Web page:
Pernod ‘not losing sleep’ over agave shortage

Pernod Ricard’s chief executive, Alexandre Ricard, isn’t losing sleep over the current agave shortage, despite the fact that it’s putting pressure on Tequila prices.

The current agave shortage in Mexico is pushing up prices of the plant used in Tequila and mezcal production

Speaking to the press during a roundtable at Beefeater distillery in Kennington this week, Ricard seemed unruffled by the scarcity of agave at the moment.

“With the current agave shortage the price of agave has soared, which is putting pressure on margins and the reaction has been to raise prices but we’d prefer a shortage to an oversupply. We need to remain focused and increase our prices where we can but I’m not losing sleep over it,” Ricard said.

Alexande Ricard isn’t losing sleep over the agave shortage

“We’ve invested a lot in Tequila over the last few years with Altos and Avión, which we recently fully acquired. Mezcal is buoyant and an up-and-coming category and we’re happy with its performance.

“High-end Tequila is being enjoyed more at high energy moments of consumption like nightclubs alongside Champagne and vodka, so it will be interesting to see how big the category can get,” he added.

As for whether the legalisation of cannabis in the US could pose a serious threat to the drinks industry as consumers switch from wine and spirits to weed, Ricard said it was “too early” to be able to make an accurate judgment on the situation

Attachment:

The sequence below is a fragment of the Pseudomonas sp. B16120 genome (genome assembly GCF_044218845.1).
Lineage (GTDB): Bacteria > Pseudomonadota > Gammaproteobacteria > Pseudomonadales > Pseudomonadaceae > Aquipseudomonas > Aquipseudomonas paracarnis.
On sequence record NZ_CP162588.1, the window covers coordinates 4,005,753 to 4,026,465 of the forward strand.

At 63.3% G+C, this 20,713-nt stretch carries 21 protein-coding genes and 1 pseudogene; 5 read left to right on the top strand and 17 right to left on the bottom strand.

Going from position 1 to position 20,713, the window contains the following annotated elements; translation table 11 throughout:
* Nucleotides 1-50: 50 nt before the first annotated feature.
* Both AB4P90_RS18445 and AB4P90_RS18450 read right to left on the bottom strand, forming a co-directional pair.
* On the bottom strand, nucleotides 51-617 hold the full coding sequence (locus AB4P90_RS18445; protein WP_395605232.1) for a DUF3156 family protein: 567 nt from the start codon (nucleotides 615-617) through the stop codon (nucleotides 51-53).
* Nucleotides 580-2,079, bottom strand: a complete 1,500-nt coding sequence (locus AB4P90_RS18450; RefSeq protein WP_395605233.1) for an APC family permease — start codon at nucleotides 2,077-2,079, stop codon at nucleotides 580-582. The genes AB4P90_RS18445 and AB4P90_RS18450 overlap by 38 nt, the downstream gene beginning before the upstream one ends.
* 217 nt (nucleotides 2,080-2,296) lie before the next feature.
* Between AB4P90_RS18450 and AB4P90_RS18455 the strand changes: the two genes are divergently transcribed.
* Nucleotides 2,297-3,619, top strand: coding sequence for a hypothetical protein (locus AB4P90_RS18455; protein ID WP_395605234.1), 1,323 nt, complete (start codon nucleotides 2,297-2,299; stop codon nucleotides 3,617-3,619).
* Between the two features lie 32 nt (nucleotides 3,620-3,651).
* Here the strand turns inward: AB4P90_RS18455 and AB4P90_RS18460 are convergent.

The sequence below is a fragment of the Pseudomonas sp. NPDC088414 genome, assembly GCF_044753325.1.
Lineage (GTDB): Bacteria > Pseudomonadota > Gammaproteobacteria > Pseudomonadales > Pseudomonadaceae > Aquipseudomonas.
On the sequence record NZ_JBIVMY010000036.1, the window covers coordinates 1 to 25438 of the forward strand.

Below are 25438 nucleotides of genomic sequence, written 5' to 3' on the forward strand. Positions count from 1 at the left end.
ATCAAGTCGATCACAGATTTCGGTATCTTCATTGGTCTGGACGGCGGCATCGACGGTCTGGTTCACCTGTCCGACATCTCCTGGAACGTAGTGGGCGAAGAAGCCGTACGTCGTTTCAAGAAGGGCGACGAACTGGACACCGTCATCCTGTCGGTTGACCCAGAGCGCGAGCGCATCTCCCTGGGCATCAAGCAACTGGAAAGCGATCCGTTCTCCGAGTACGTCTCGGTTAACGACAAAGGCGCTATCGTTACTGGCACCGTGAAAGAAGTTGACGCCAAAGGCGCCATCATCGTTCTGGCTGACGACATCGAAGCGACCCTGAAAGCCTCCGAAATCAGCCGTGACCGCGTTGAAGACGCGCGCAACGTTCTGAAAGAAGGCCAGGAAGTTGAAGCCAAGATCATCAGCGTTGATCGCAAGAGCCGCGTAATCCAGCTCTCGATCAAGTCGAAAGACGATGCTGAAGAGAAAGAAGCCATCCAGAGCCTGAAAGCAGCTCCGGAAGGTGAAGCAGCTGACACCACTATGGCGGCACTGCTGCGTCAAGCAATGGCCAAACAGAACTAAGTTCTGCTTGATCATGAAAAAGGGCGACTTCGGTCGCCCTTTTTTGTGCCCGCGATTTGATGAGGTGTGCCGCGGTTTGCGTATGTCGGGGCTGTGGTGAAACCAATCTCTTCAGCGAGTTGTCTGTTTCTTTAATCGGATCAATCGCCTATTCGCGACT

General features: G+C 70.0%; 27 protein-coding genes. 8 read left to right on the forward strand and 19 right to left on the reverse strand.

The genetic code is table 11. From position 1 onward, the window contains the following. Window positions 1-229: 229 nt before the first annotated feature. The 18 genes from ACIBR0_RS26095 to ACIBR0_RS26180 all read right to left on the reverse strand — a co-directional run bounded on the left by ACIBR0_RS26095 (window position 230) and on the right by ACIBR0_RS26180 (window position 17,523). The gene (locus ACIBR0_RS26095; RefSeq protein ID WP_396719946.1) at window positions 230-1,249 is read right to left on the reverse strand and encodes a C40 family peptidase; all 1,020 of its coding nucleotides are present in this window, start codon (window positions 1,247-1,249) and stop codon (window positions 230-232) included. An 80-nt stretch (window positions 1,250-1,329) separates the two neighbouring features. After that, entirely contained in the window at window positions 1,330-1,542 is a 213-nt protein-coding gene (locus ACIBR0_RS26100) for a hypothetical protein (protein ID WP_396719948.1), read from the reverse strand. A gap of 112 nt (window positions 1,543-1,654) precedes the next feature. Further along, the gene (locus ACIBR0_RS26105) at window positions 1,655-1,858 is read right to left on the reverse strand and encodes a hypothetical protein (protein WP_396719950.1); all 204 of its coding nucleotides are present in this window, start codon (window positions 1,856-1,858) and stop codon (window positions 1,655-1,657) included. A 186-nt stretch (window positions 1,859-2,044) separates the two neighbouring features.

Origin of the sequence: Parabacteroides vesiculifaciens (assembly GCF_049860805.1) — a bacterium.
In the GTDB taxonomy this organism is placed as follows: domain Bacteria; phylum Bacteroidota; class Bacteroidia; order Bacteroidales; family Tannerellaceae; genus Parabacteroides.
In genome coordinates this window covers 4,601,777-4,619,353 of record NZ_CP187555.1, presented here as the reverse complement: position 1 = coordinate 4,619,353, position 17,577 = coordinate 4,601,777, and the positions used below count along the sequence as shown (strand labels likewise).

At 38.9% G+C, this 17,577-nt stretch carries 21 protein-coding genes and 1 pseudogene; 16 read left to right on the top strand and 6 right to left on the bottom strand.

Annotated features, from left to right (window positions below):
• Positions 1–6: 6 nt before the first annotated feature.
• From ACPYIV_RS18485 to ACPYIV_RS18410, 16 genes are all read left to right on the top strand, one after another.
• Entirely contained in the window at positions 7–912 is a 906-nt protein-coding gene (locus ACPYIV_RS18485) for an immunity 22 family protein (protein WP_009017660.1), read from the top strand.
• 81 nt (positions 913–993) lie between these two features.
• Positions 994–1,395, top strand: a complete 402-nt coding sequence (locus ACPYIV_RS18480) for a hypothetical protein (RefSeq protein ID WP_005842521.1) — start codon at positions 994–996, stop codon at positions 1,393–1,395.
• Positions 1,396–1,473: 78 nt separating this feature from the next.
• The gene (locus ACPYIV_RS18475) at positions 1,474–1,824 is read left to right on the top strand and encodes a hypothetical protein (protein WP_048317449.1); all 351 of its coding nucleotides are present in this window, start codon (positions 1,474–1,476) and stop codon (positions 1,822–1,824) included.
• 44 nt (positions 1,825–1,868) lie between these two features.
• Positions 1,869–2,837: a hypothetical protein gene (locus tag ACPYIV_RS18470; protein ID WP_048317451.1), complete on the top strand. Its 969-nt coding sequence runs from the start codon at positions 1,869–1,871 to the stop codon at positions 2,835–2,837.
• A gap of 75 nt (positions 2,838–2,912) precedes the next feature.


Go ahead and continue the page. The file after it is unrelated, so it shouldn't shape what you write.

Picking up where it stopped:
“We’re monitoring the cannabis situation in the US and Canada and are looking at its impact. It’s a bit early to have a clear view on the impact cannabis will have on our industry,” he said.

The needs of millennial drinkers were addressed a lot over the course of the discussion, with Ricard pointing out that younger consumers are less brand loyal than their predecessors.

“Loyalty is the biggest difference of the new generation. People used to be loyal to one brand but millennials are loyal to a number of different brands depending on their environment,” he said.

“Our marketing teams are no longer divided by segments but by moments of consumption, from apéritifs and high energy party moments to enjoying drinks with friends. The trend of drinking less but better plays perfectly with our strategy.

“We’re a terroir business. All of our brands have a home and are produced by a community. Today’s consumers want authenticity, heritage and quality,” he added.

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